At the beginning of December 2021, the team of the Corona Fictions project organized a bilingual two-day online workshop under the title “Corona Fictions. Workshop on Viral Narratives in Times of Pandemics” (Dec. 9-10, 2021). This workshop brought together several collaborators of the FWF-project (P 34571-G) from New Zealand, Austria, Czech Republic, Germany, France, Canada and the United States in order to discuss literary and media representations of the current health crisis and its precursors in Pandemic Fiction.
The Corona Fictions workshop started with the opening talk of Yvonne Völkl “Deconfining Pandemic Fictions!,” in which she introduced the prerequisites, research objectives and questions guiding the Corona Fictions project.
The first panel on Thursday was dedicated to Pandemic Fiction produced before March 2020. Petr Kyloušek (Masaryk University, Brno) presented recent abhumanist novels from Quebec in his talk “Une dystopie abhumaniste: le cas de J.D. Kurtness et de Christiane Vadnais”. Afterwards, Albert Göschl (University of Graz) demonstrated the interconnectedness of non-fictional and fictional discourses within “Utopianism Clean and Pure. The Interconnected Hygienic Discourse of 19th Century Science and Literature.”
In the second panel, Guido Furci talked in his presentation “‘Sinon ça va? Ça va (pas)’: sur les activités du Mouvement Transitions en temps de confinement” about the magazine section Sablier and elaborated on the limits of writing in the midst of a health crisis. Then, Nicole Perry (University of Auckland) introduced the audience to the Covid-19 policies in New Zealand and to the dystopian webseries The Creamerie with her talk entitled “A Pandemic-Themed Television Series Premieres during Lockdown in New Zealand: The Creamerie (2020), Dystopic/Utopic Futures, and COVID-19.”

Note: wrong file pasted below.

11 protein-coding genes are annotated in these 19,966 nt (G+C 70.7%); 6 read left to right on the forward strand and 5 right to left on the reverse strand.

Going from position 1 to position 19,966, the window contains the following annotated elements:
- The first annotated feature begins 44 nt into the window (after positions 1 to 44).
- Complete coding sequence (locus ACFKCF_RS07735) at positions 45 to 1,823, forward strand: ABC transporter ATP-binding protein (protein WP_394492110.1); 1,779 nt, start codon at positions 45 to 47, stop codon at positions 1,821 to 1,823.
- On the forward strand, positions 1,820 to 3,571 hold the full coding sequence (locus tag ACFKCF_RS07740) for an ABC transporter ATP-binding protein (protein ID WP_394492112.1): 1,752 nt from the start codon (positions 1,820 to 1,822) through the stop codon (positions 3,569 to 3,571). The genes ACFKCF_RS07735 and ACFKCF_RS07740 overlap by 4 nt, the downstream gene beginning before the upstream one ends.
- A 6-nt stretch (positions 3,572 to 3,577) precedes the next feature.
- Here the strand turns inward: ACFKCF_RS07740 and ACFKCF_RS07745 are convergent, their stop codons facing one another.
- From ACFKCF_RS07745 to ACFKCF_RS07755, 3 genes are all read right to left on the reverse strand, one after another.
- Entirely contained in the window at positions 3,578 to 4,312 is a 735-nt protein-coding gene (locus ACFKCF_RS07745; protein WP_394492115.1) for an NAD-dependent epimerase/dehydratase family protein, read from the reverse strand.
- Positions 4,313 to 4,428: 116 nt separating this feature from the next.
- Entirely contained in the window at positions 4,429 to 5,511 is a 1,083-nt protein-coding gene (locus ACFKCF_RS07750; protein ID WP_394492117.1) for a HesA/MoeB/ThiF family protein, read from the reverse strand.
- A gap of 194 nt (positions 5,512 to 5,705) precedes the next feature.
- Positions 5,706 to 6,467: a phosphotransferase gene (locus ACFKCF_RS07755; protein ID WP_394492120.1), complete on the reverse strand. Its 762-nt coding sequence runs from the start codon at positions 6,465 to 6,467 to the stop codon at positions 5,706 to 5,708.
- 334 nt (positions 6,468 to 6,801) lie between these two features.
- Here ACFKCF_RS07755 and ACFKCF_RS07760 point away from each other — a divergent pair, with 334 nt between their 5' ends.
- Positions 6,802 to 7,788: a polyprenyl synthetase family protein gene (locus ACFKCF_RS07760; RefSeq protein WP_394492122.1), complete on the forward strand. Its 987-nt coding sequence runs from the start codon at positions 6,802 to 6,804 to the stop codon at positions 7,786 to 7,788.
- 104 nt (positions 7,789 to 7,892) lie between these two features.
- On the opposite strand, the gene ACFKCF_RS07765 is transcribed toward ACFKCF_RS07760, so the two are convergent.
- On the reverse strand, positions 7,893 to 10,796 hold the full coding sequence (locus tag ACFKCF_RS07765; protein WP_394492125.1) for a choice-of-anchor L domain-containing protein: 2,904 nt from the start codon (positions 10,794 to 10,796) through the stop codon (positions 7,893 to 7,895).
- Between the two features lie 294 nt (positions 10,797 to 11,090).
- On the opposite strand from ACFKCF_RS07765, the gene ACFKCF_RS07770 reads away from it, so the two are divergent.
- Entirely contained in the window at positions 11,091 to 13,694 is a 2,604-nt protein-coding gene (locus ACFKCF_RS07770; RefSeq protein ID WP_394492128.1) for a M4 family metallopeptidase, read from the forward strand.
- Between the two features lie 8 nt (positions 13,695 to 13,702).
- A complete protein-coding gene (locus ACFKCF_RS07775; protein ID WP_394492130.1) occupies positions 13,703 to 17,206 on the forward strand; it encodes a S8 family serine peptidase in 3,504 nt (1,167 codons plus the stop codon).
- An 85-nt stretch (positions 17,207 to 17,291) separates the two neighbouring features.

In the evening, French author David Chapon read excerpts from his Corona Fictions novel Éloge du cygne (2021), which he has written during the first lockdown and which has been first published online and in 2021 in print with the Parisian publishing house TohuBohu. In the subsequent discussion with participants and students, the literary characteristics of his text, writing as a coping strategy in the crisis and the relation between community and individual were main points of interest.
The second day of the workshop started with the presentation of Susanne Grimaldi (TU Dresden) on “Portuguese and Spanish Poetry in Times of Pandemic Crisis.” She showcased poetic examples written at the beginning of the Covid-19 crisis and illustrated similarities with socio-economic crisis writing. Thereafter, Marina O. Hertrampf (University of Passau) exemplified the potential of humor in literature as a means of coping strategy in her presentation “On the Humorous Lightness of the Coronavirus Pandemic. Case Analyses of Poetic and Narrative Texts by Jacques Moulin and François Varay.”
The second panel started with the presentation “La pandémie comme inspiration et contrainte en Acadie: le cas de Pépins de Satellite Théâtre.” Therein, Pénélope Cormier (Université de Moncton) and Sandrine Duval (McGill University) introduced the audience to the world of the Acadian theatre and highlighted the innovative changes the Covid-19 pandemic generated within the local theatre production. The last presentation was given by Julia Obermayr (University of Graz). In “'Confinés. Égalité. Fraternité’? Corona Fictions as Cultural Indicators of Social Cohesion and Resilience in 8 Rue de l’Humanité,” she drew the attention to audiovisual responses to the pandemic and demonstrated how these Corona Fictions represent social cohesion and foster resilience.
We thank all our presenters and the audience - students, colleagues and Corona Fictions collaborators alike - for their contributions to the workshop and their interest in our project.
Looking forward to our future collaboration!
Albert Göschl, Julia Obermayr, Elisabeth Hobisch and Yvonne Völkl